50,000 Haitian immigrants gathered in the streets of New York the other month, angry at an FDA hint that they consider not giving blood. With the appalling AIDS rate among Haitians, and the ease with which some infected blood can pass the screening tests, it seemed an unobjectionable idea. But not in Manhattan, 1990.

You may think there’s no right to poison the American blood supply, but you’d be wrong. State-licensed victims have special rights, and for violating them, the FDA has done penance.

At the Haitian hate-o-rama, one speaker said that since AIDS was a white plot to wipe out blacks, Haitians should “turn it back on white folks,” presumably by further polluting the blood supply. Since Haitians take great pride in a revolution whose central act was the massacre of all the white men, women, and children in the country, perhaps the speaker was simply upholding his national tradition.

Such things make it difficult to be a libertarian on immigration these days—until one realizes that many natives behave even worse, and that Haitians aren’t typical. There are also the north Asians, whose decent communities, strong families, rooted culture, and economic triumph seem to vindicate the open borders that were the American tradition until 1921. Of course, most other immigrants fall somewhere between these two extremes.

A free market means free movement of goods, capital, and people. From an economic point of view, the borders of the U.S. ought to have no more significance than those of Illinois. But economics doesn’t tell us everything.

In the 19th century, our unregulated and therefore booming economy easily absorbed everyone who wanted to work. There was no welfare state, no ideology of victimhood, and no inferiority complex about our values. Far from being ashamed of “centuries of white. Western oppression,” our fathers knew that the Republic represented something uniquely good in history. It was, after all, why immigrants flocked here, and willingly conformed to the norms of a self-confident culture.

Everyone became an American; everyone wanted to become an American. This didn’t, as it should not have, prevent German immigrants (for example) from wanting to preserve their language and culture in parochial schools, but there was no nonsense about bilingual public education to prevent assimilation. Nor were voodoo cultures exalted at taxpayer expense over the West. And it would never have crossed anyone’s mind that English wasn’t the official language of the United States.

Progressivism perverted all this, of course. And now we have immigrants who use the welfare system, and the politics of ethnic victimology, to gain privileges at the expense of the rest of us.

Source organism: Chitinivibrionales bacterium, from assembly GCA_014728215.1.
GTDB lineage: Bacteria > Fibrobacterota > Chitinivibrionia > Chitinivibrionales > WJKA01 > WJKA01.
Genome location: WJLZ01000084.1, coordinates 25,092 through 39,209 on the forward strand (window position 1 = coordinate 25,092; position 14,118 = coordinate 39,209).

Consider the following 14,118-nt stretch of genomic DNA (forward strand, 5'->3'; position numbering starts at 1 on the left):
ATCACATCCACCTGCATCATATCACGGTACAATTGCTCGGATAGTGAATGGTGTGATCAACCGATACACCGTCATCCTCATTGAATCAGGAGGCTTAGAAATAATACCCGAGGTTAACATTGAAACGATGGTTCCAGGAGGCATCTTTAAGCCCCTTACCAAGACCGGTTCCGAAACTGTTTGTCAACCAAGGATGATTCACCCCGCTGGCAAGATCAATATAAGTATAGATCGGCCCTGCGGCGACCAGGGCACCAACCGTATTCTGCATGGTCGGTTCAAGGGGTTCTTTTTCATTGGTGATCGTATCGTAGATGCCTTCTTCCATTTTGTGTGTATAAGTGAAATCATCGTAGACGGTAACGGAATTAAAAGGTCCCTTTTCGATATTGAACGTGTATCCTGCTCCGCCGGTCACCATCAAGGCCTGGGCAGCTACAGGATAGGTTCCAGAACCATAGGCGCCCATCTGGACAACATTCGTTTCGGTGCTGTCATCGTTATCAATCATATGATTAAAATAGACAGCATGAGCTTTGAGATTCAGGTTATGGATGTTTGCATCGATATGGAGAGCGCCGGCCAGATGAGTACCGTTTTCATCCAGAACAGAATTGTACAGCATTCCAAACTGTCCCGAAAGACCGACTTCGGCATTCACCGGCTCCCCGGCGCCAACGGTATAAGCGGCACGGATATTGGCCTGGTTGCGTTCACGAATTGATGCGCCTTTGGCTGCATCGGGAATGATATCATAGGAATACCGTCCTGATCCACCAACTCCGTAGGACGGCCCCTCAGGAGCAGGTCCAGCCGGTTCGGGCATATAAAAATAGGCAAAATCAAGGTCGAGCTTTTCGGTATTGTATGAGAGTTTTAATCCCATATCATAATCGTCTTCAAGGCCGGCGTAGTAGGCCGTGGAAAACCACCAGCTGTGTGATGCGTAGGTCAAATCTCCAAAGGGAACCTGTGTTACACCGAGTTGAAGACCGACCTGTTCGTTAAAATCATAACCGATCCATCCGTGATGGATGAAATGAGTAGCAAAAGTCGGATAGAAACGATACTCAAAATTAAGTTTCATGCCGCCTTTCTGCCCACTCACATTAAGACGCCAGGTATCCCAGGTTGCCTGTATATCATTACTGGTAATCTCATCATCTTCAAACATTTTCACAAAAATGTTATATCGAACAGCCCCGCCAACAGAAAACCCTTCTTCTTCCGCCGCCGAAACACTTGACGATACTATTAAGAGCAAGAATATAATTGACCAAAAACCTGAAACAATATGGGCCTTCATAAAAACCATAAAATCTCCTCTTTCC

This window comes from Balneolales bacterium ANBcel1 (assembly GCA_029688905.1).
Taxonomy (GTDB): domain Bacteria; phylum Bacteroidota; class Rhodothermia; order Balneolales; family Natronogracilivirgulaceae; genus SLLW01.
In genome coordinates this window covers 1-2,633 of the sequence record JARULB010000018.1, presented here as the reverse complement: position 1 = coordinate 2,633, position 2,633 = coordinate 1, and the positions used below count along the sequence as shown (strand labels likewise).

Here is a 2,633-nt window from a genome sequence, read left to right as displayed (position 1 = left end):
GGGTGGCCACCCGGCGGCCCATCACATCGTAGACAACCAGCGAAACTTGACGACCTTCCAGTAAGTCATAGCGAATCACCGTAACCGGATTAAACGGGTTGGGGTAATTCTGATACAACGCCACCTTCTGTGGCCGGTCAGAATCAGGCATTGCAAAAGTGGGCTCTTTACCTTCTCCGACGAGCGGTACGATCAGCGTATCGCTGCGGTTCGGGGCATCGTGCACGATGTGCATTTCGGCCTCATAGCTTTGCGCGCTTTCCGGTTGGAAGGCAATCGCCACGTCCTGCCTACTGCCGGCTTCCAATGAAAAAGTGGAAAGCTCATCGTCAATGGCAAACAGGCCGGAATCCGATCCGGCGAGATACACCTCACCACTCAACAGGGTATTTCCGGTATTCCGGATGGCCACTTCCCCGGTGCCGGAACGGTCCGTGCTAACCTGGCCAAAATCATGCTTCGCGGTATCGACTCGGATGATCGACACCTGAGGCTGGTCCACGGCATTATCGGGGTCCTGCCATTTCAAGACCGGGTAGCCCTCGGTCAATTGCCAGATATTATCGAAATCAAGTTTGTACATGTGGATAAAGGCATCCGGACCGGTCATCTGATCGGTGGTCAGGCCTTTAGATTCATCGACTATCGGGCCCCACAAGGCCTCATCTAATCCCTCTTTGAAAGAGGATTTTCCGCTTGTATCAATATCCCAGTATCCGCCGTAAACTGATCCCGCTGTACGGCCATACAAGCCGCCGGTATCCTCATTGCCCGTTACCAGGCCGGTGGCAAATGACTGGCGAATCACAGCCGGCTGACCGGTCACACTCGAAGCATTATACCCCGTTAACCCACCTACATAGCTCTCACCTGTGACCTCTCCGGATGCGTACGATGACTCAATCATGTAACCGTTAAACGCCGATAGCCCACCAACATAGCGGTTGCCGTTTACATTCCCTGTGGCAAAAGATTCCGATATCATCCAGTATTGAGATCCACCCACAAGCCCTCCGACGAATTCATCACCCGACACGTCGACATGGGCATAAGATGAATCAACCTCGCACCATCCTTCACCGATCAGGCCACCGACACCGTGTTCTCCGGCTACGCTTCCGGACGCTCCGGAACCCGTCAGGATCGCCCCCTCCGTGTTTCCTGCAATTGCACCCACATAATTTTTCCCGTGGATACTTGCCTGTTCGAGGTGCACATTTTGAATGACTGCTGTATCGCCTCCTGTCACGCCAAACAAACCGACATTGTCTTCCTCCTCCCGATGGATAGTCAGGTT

But willing hands and minds are a valuable resource. Despite the bad apples, most immigrants come here to work. They do the work no one else wants to do, from running shops in black ghettos to punching cows in Wyoming. They supply the low-cost labor we need, but which our welfare system has exterminated, to the detriment even of the drones.

Immigration of all sorts is actually low: about 650,000 people a year, .25 percent of the total population. Illegal immigration is less than a third of that, and declining, which is too bad. Illegals are willing to work hard for low pay, and they shun government offices, including welfare. In the illegal market, with people anxious to work cheaply as seamstresses, maids, and yard boys, we get a glimpse of what immigration in an unregulated economy would be like, and how we would all benefit.

Should immigration be opposed because there are too many people? For 15 years our fertility rates have been below replacement level. Do all immigrants go on welfare? Since they are a younger population than the natives, they tend to use less Social Security and Medicare welfare. And this is true for all “social services.” Do immigrants “take jobs” from Americans? The question is economically ignorant. It not only posits a static view of the economy, with jobs to be divided, but it is also an argument against college education and on-the-job training, both of which allow people to “take” jobs they would otherwise not have been able to get. In fact, most immigrants—because they are economically productive—help create jobs for others.

Nevertheless the fear, in these interventionist days, of immigrants gaining privileges through political pressure is a legitimate one. To assuage it, and for reasons of simple justice, all immigrants should be in effect guest workers. There is no right to vote nor to go on the dole; both ought to be denied permanently to immigrants. (And while we’re at it, no American on welfare should be able to vote, either.)

Under today’s egalitarian system, most immigrants come from culturally inharmonious places like Haiti and Iran instead of from Europe. That’s why we should eliminate the quotas and free businessmen to hire (and fire) without egalimania interfering. At present, businessmen can be fined for not hiring and for hiring Hispanics, by various federal civil rights and immigration enforcers.

Businessmen should also be free once again to do as they did in the 19th century: interview and hire contract workers in other countries. Labor unions lobbied to outlaw this practice, which insured that these immigrants—who came here as employees—would not become public charges.

But our ultimate goal should be to make our country a network of private neighborhoods. There is no right of public access to private property. If commercial districts were like malls, and communities had access restricted to the people the residents wanted—as some do today—we would not have to worry about bums and felons infesting our streets, nor about unwanted immigrants. If a community didn’t want 50,000 Haitian AIDSophiliacs on their streets, they wouldn’t be allowed there. That is the kind of society we ought to work for.